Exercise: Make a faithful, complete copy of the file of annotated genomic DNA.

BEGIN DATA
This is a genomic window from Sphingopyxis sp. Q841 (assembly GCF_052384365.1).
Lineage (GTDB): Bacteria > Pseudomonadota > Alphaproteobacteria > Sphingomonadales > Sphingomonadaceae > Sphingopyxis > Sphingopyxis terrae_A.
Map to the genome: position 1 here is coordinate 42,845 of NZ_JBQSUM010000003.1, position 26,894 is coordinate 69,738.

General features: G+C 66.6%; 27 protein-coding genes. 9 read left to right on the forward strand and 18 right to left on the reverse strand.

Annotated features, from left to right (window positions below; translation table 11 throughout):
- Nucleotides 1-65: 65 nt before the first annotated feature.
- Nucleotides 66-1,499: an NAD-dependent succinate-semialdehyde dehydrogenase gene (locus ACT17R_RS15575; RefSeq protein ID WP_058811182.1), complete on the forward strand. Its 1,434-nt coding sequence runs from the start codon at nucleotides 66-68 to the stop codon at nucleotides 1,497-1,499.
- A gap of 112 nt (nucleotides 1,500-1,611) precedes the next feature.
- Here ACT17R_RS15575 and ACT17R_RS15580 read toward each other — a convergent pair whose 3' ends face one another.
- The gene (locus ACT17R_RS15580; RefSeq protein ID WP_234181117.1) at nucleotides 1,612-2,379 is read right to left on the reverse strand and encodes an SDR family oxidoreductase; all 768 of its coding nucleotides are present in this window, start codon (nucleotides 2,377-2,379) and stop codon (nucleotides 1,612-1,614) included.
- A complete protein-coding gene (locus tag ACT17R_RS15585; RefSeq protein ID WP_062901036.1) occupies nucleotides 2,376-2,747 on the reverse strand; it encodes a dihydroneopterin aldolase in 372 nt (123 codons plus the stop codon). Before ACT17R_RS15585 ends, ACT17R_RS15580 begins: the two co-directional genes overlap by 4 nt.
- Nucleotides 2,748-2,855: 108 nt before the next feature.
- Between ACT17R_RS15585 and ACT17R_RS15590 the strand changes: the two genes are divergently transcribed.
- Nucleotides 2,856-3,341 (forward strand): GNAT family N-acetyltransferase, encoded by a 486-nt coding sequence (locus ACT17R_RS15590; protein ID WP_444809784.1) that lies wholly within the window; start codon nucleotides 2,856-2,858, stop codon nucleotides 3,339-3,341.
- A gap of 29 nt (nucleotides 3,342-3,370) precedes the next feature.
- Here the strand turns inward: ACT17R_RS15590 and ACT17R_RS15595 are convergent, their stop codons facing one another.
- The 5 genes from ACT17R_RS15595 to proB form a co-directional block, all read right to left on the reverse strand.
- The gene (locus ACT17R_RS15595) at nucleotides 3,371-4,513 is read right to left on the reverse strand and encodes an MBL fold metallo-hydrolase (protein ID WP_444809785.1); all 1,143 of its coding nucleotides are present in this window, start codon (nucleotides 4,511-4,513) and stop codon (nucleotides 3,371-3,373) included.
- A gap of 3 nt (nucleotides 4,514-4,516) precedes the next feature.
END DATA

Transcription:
This is a genomic window from Sphingopyxis sp. Q841 (assembly GCF_052384365.1).
Lineage (GTDB): Bacteria > Pseudomonadota > Alphaproteobacteria > Sphingomonadales > Sphingomonadaceae > Sphingopyxis > Sphingopyxis terrae_A.
Map to the genome: position 1 here is coordinate 42,845 of NZ_JBQSUM010000003.1, position 26,894 is coordinate 69,738.

General features: G+C 66.6%; 27 protein-coding genes. 9 read left to right on the forward strand and 18 right to left on the reverse strand.

Annotated features, from left to right (window positions below; translation table 11 throughout):
- Nucleotides 1-65: 65 nt before the first annotated feature.
- Nucleotides 66-1,499: an NAD-dependent succinate-semialdehyde dehydrogenase gene (locus ACT17R_RS15575; RefSeq protein ID WP_058811182.1), complete on the forward strand. Its 1,434-nt coding sequence runs from the start codon at nucleotides 66-68 to the stop codon at nucleotides 1,497-1,499.
- A gap of 112 nt (nucleotides 1,500-1,611) precedes the next feature.
- Here ACT17R_RS15575 and ACT17R_RS15580 read toward each other — a convergent pair whose 3' ends face one another.
- The gene (locus ACT17R_RS15580; RefSeq protein ID WP_234181117.1) at nucleotides 1,612-2,379 is read right to left on the reverse strand and encodes an SDR family oxidoreductase; all 768 of its coding nucleotides are present in this window, start codon (nucleotides 2,377-2,379) and stop codon (nucleotides 1,612-1,614) included.
- A complete protein-coding gene (locus tag ACT17R_RS15585; RefSeq protein ID WP_062901036.1) occupies nucleotides 2,376-2,747 on the reverse strand; it encodes a dihydroneopterin aldolase in 372 nt (123 codons plus the stop codon). Before ACT17R_RS15585 ends, ACT17R_RS15580 begins: the two co-directional genes overlap by 4 nt.
- Nucleotides 2,748-2,855: 108 nt before the next feature.
- Between ACT17R_RS15585 and ACT17R_RS15590 the strand changes: the two genes are divergently transcribed.
- Nucleotides 2,856-3,341 (forward strand): GNAT family N-acetyltransferase, encoded by a 486-nt coding sequence (locus ACT17R_RS15590; protein ID WP_444809784.1) that lies wholly within the window; start codon nucleotides 2,856-2,858, stop codon nucleotides 3,339-3,341.
- A gap of 29 nt (nucleotides 3,342-3,370) precedes the next feature.
- Here the strand turns inward: ACT17R_RS15590 and ACT17R_RS15595 are convergent, their stop codons facing one another.
- The 5 genes from ACT17R_RS15595 to proB form a co-directional block, all read right to left on the reverse strand.
- The gene (locus ACT17R_RS15595) at nucleotides 3,371-4,513 is read right to left on the reverse strand and encodes an MBL fold metallo-hydrolase (protein ID WP_444809785.1); all 1,143 of its coding nucleotides are present in this window, start codon (nucleotides 4,511-4,513) and stop codon (nucleotides 3,371-3,373) included.
- A gap of 3 nt (nucleotides 4,514-4,516) precedes the next feature.